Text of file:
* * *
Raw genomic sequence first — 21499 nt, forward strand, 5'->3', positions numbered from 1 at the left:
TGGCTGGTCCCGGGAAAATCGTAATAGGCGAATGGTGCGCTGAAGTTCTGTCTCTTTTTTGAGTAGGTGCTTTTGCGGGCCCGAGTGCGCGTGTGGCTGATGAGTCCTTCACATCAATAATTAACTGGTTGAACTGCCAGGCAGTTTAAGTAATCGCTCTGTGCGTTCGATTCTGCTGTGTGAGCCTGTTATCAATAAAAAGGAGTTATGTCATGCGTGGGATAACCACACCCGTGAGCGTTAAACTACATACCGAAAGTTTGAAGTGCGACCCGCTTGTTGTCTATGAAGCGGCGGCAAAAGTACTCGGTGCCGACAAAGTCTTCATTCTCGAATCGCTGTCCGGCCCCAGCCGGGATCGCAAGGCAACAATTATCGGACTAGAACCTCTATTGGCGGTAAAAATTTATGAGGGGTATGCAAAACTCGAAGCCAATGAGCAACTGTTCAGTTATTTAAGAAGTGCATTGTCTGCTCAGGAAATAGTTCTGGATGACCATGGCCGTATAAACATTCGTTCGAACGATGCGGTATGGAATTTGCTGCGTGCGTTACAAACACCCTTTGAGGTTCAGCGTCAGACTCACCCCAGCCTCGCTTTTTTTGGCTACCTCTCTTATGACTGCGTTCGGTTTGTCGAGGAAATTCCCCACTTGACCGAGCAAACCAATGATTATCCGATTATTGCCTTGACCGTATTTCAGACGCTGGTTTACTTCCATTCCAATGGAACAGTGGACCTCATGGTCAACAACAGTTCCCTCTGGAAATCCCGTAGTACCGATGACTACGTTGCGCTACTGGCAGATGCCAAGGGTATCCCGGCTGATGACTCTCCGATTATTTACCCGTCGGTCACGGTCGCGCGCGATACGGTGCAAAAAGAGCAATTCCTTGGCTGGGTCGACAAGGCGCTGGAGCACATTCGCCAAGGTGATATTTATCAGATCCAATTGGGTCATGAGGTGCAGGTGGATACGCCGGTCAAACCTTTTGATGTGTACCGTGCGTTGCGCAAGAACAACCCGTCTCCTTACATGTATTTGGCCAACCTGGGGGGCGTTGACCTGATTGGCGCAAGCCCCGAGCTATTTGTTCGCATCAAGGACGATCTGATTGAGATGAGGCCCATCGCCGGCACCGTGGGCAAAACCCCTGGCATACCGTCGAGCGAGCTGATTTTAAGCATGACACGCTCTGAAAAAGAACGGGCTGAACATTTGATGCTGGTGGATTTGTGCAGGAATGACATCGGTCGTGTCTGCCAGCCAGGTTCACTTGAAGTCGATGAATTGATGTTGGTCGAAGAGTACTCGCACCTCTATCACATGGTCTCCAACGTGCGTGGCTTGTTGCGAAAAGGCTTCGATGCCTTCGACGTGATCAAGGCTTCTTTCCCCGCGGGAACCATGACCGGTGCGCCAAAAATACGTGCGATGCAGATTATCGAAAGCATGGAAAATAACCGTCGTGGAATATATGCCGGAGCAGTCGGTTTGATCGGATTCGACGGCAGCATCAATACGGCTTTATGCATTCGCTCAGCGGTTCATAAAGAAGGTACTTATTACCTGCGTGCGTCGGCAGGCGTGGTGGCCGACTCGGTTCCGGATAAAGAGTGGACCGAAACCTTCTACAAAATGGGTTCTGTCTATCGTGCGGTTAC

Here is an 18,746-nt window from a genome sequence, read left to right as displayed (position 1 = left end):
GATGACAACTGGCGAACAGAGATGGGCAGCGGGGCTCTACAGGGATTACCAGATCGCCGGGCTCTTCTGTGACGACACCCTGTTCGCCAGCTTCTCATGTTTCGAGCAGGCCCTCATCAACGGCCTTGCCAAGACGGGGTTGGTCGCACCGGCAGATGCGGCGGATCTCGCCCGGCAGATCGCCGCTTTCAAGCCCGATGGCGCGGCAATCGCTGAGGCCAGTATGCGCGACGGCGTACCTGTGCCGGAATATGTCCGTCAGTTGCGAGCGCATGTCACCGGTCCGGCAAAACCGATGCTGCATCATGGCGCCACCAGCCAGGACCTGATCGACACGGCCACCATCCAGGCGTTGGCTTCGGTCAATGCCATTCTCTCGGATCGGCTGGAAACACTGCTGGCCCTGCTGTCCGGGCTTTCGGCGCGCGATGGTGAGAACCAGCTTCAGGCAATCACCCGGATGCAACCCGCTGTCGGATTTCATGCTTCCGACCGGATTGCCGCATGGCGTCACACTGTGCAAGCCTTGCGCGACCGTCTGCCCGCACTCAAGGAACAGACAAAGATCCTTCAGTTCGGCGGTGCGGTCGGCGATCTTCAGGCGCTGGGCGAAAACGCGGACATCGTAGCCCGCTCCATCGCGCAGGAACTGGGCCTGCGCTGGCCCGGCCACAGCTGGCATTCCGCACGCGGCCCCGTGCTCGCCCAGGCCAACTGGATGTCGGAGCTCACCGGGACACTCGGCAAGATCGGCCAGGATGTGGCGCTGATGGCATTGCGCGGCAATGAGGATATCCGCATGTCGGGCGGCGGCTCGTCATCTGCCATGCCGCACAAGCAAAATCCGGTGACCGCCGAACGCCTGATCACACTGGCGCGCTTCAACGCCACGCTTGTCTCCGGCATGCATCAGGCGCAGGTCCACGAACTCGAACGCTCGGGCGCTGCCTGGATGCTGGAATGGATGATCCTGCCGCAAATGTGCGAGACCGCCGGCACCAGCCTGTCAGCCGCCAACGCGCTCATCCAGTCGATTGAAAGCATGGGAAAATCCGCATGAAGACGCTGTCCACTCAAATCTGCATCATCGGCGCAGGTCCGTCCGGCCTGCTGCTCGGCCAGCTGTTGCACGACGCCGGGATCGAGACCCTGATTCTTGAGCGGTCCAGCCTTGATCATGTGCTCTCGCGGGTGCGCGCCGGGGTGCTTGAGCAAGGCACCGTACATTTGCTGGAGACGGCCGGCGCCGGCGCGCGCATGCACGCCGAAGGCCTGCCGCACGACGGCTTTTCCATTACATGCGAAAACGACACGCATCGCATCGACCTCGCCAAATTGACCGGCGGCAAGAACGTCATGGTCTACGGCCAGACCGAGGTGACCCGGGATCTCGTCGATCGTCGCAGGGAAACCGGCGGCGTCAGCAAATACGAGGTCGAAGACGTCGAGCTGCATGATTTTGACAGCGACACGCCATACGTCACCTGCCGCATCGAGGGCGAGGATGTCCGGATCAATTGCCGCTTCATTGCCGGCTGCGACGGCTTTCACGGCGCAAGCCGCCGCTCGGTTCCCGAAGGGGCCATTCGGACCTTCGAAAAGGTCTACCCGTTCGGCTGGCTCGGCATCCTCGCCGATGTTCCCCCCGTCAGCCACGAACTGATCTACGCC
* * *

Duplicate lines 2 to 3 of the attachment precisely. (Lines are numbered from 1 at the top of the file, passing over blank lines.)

TGGCTGGTCCCGGGAAAATCGTAATAGGCGAATGGTGCGCTGAAGTTCTGTCTCTTTTTTGAGTAGGTGCTTTTGCGGGCCCGAGTGCGCGTGTGGCTGATGAGTCCTTCACATCAATAATTAACTGGTTGAACTGCCAGGCAGTTTAAGTAATCGCTCTGTGCGTTCGATTCTGCTGTGTGAGCCTGTTATCAATAAAAAGGAGTTATGTCATGCGTGGGATAACCACACCCGTGAGCGTTAAACTACATACCGAAAGTTTGAAGTGCGACCCGCTTGTTGTCTATGAAGCGGCGGCAAAAGTACTCGGTGCCGACAAAGTCTTCATTCTCGAATCGCTGTCCGGCCCCAGCCGGGATCGCAAGGCAACAATTATCGGACTAGAACCTCTATTGGCGGTAAAAATTTATGAGGGGTATGCAAAACTCGAAGCCAATGAGCAACTGTTCAGTTATTTAAGAAGTGCATTGTCTGCTCAGGAAATAGTTCTGGATGACCATGGCCGTATAAACATTCGTTCGAACGATGCGGTATGGAATTTGCTGCGTGCGTTACAAACACCCTTTGAGGTTCAGCGTCAGACTCACCCCAGCCTCGCTTTTTTTGGCTACCTCTCTTATGACTGCGTTCGGTTTGTCGAGGAAATTCCCCACTTGACCGAGCAAACCAATGATTATCCGATTATTGCCTTGACCGTATTTCAGACGCTGGTTTACTTCCATTCCAATGGAACAGTGGACCTCATGGTCAACAACAGTTCCCTCTGGAAATCCCGTAGTACCGATGACTACGTTGCGCTACTGGCAGATGCCAAGGGTATCCCGGCTGATGACTCTCCGATTATTTACCCGTCGGTCACGGTCGCGCGCGATACGGTGCAAAAAGAGCAATTCCTTGGCTGGGTCGACAAGGCGCTGGAGCACATTCGCCAAGGTGATATTTATCAGATCCAATTGGGTCATGAGGTGCAGGTGGATACGCCGGTCAAACCTTTTGATGTGTACCGTGCGTTGCGCAAGAACAACCCGTCTCCTTACATGTATTTGGCCAACCTGGGGGGCGTTGACCTGATTGGCGCAAGCCCCGAGCTATTTGTTCGCATCAAGGACGATCTGATTGAGATGAGGCCCATCGCCGGCACCGTGGGCAAAACCCCTGGCATACCGTCGAGCGAGCTGATTTTAAGCATGACACGCTCTGAAAAAGAACGGGCTGAACATTTGATGCTGGTGGATTTGTGCAGGAATGACATCGGTCGTGTCTGCCAGCCAGGTTCACTTGAAGTCGATGAATTGATGTTGGTCGAAGAGTACTCGCACCTCTATCACATGGTCTCCAACGTGCGTGGCTTGTTGCGAAAAGGCTTCGATGCCTTCGACGTGATCAAGGCTTCTTTCCCCGCGGGAACCATGACCGGTGCGCCAAAAATACGTGCGATGCAGATTATCGAAAGCATGGAAAATAACCGTCGTGGAATATATGCCGGAGCAGTCGGTTTGATCGGATTCGACGGCAGCATCAATACGGCTTTATGCATTCGCTCAGCGGTTCATAAAGAAGGTACTTATTACCTGCGTGCGTCGGCAGGCGTGGTGGCCGACTCGGTTCCGGATAAAGAGTGGACCGAAACCTTCTACAAAATGGGTTCTGTCTATCGTGCGGTTAC

Here is an 18,746-nt window from a genome sequence, read left to right as displayed (position 1 = left end):